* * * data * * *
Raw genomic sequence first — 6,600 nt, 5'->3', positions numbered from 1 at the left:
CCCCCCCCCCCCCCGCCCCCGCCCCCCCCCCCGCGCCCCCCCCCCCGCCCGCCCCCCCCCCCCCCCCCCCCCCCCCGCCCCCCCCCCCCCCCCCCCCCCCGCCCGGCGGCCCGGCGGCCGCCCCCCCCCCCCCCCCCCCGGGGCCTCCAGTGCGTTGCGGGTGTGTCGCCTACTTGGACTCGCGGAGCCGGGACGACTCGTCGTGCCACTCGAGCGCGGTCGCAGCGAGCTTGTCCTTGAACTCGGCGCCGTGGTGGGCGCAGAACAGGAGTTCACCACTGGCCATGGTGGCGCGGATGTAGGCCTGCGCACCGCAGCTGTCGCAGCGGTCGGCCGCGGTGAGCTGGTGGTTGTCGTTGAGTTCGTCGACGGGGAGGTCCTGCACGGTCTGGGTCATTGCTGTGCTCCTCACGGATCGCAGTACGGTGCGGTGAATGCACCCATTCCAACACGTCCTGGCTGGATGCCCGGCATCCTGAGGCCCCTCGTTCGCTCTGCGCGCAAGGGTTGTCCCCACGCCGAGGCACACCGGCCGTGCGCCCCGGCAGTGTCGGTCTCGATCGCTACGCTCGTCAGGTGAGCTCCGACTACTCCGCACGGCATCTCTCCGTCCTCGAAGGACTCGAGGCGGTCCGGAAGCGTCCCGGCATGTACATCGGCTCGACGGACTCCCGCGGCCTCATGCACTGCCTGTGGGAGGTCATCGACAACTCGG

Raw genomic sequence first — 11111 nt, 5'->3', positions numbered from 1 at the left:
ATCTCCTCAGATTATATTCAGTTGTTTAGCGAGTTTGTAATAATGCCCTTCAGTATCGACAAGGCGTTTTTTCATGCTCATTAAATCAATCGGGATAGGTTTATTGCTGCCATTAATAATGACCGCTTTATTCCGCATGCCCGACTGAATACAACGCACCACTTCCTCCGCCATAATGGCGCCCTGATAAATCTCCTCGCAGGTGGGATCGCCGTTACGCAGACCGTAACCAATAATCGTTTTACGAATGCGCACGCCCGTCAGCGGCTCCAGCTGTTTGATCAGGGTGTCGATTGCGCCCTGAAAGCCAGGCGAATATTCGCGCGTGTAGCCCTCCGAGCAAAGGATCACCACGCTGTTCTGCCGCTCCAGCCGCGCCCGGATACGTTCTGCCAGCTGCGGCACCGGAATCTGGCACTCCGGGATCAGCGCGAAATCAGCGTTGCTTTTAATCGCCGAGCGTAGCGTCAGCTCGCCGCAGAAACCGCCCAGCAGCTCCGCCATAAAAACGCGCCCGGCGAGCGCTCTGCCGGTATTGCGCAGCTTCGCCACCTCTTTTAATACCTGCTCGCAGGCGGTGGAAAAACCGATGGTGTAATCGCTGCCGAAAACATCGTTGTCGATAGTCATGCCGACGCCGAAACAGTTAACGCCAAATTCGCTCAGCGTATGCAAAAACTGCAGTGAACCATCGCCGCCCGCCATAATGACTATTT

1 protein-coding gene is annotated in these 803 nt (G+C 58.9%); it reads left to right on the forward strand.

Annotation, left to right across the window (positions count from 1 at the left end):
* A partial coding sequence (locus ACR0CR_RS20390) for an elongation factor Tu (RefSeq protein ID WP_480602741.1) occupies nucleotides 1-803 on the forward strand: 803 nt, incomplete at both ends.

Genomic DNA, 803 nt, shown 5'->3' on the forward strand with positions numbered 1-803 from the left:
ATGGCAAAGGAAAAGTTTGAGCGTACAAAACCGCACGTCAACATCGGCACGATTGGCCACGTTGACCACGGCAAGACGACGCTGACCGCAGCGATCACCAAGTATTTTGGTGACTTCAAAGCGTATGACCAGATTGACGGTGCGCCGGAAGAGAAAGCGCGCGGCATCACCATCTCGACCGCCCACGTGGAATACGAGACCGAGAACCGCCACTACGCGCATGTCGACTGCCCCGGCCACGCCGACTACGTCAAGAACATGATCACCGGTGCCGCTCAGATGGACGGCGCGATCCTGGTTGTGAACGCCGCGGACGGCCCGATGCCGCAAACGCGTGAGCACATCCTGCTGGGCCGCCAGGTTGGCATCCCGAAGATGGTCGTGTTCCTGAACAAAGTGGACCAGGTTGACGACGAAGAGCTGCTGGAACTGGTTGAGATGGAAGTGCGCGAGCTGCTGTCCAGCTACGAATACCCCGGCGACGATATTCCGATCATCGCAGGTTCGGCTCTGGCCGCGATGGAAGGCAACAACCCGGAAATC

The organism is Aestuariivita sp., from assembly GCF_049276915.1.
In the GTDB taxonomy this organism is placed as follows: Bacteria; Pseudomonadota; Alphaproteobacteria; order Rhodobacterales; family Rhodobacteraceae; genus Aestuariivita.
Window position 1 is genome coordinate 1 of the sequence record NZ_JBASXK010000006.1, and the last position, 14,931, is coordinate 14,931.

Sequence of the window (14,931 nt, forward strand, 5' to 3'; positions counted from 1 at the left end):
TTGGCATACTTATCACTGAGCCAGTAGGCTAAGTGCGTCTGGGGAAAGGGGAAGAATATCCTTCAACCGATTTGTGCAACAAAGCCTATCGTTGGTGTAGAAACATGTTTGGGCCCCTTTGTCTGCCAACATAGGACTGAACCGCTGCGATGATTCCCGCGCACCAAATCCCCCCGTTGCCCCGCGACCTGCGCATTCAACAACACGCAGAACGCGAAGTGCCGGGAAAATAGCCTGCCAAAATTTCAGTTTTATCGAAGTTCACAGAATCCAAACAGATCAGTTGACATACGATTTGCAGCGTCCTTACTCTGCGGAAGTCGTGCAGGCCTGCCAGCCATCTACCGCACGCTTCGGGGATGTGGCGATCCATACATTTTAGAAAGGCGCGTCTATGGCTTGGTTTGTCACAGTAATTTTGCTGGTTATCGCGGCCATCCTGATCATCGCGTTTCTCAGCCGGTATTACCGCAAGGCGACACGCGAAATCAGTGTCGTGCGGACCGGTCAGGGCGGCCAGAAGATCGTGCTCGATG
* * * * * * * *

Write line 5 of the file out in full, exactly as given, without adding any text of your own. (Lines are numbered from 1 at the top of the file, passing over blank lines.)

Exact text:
1 protein-coding gene is annotated in these 803 nt (G+C 58.9%); it reads left to right on the forward strand.